Should I Discuss Money Matters Before Remarriage?

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Remarriage requires careful planning.

The holidays are a popular time for engagements.

Wedding plans may now in the works for you.


All marriages take careful planning and involve important discussions about finances and futures.

According to a recent U.S. News & World Report article titled “6 Financial Considerations for Remarriage,” these discussions are even more important if you are getting remarried.

What should you discuss with your fiancé?

Remarriage requires careful planning.
Financial conversations are important in marriage and remarriage.


When you blend a family, you are blending two family two units that likely have distinctly different spending habits and priorities.

It is important to create a plan together.

This should the mundane a conversation about daily and monthly expenses.

Do you have financial responsibilities from previous marriages?

Include these in your budget.

Outline your any debts, investments, or retirement accounts you will bring into the marriage.

A prenuptial agreement should be carefully considered and pursued.

Financial obligations.

What are the legal and financial responsibilities to your children and ex-spouse?

If you pay alimony and child support, inform your spouse of the amount before you get married.

If the child support you receive for children from your ex is decreased when you remarry, plan for how this will impact your family.

Insurance and benefits.

Certain family assets, like life insurance policies and transfer-on-death accounts, pass through beneficiary designations.

Revisit all of these, while you are at it.

You will also need to review health insurance, home owners insurance, and automobile insurance to ensure everyone is covered who needs coverage.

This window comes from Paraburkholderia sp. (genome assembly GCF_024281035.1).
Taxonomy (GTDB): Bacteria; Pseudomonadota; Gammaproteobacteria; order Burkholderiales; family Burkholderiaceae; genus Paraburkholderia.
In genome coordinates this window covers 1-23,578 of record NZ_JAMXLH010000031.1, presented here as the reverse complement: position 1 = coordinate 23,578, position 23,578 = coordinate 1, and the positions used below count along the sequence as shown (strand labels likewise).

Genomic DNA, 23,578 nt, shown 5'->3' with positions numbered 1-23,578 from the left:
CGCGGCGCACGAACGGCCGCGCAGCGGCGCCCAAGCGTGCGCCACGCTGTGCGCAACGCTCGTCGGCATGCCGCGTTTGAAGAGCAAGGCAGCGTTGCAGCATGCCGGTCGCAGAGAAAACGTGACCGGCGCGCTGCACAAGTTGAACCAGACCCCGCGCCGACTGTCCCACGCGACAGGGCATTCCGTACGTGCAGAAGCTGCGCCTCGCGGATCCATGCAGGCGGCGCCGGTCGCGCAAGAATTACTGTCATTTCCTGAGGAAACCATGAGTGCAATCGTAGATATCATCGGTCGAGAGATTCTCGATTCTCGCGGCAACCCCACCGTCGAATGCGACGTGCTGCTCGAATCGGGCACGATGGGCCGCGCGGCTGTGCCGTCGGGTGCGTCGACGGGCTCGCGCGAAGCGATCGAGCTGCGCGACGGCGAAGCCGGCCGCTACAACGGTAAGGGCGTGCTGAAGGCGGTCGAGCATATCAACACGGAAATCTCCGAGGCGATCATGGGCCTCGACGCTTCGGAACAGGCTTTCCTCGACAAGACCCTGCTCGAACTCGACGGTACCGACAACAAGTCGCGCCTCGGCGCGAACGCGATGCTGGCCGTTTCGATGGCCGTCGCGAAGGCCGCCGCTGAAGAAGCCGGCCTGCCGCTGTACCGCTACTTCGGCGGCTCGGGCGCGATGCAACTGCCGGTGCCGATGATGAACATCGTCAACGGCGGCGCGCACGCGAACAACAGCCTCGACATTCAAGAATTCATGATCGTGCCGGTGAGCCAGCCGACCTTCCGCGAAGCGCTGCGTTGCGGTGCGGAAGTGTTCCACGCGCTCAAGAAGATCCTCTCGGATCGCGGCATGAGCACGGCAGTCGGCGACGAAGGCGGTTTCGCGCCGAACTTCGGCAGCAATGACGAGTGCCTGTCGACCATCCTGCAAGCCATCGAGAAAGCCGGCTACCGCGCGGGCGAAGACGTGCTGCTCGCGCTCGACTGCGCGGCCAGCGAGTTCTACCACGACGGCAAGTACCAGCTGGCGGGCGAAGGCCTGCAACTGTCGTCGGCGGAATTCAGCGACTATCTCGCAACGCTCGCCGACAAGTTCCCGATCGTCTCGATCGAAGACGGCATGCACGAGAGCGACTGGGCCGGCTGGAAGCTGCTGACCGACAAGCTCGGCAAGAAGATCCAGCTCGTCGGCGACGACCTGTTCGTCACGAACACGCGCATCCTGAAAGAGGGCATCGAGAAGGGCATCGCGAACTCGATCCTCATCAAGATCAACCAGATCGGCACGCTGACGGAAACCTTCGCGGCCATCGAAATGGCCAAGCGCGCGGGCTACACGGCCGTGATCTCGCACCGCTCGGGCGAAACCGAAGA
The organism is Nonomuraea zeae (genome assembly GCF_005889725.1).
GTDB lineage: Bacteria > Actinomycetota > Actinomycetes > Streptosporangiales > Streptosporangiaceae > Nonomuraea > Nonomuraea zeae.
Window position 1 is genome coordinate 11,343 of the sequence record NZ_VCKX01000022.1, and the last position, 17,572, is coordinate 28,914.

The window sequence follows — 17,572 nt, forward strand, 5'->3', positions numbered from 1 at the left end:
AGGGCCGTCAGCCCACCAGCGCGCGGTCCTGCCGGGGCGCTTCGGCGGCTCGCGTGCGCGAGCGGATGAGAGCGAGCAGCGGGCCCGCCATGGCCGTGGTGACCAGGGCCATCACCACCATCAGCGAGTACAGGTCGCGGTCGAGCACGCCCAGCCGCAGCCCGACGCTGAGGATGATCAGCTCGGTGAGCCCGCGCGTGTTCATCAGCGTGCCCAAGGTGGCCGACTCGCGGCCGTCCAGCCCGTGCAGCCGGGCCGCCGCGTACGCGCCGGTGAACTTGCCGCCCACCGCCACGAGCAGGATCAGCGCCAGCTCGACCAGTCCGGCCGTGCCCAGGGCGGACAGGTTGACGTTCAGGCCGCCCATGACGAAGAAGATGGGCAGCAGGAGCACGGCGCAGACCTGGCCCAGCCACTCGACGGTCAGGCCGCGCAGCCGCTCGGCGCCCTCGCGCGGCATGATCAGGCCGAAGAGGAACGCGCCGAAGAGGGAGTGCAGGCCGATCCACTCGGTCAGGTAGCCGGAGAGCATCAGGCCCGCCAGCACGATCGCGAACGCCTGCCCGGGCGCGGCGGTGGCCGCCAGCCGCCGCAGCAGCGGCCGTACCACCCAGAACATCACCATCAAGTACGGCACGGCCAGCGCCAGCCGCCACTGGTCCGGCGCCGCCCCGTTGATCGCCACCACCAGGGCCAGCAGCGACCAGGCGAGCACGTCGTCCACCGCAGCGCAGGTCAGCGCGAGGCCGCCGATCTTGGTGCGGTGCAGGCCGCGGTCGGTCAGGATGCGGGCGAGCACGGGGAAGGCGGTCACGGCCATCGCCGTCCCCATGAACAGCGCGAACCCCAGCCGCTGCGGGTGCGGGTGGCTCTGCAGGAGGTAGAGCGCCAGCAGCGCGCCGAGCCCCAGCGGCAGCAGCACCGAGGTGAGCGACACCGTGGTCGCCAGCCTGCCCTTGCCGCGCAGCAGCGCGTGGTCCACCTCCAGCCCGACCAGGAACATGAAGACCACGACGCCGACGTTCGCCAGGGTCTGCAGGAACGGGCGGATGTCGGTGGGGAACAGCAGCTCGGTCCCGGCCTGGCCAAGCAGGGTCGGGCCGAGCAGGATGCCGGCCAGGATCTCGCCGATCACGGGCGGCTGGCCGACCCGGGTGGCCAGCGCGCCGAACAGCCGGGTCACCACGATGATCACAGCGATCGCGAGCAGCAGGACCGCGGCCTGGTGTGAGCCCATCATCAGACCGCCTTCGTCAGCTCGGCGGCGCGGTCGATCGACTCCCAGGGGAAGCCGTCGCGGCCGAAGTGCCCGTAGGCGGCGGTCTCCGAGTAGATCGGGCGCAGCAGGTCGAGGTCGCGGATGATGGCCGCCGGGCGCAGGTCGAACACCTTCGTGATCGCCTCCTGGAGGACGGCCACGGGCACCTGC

If you receive government benefits, they may be compromised if your remarry.

For example, you may be ineligible for Medicaid if the income of your spouse is too great.

You will forfeit your Social Security benefits from your ex-spouse if you remarry.

Do you have children attending college?

If your income is increase through remarried, then the calculus for federal financial aid will change.

It is important to discuss tuition costs together.

Estate planning.

Remarriage requires new documents.

You will need to review and update your legal documents, to include any revocable living trust, last will, durable power of attorney, advance health care directives, and guardianship designations.

Inheritance planing.

You now have a new spouse.

You also may have children from a previous marriage or relationship.

It will take careful planning to ensure that you do not disinherit those you love.

You can provide for your new spouse and your children, but it will take deliberate planning now to be successful later.

It is often wise in these situations to utilize a revocable living trust, if you do not have one already.

Your remarriage will require the support of loved ones and professional advisors.

Working with an experienced estate planning attorney will help you create and execute a strategic plan for yourself and all of your loved ones.

Reference: U.S. News & World Report (November 18, 2019) “6 Financial Considerations for Remarriage”

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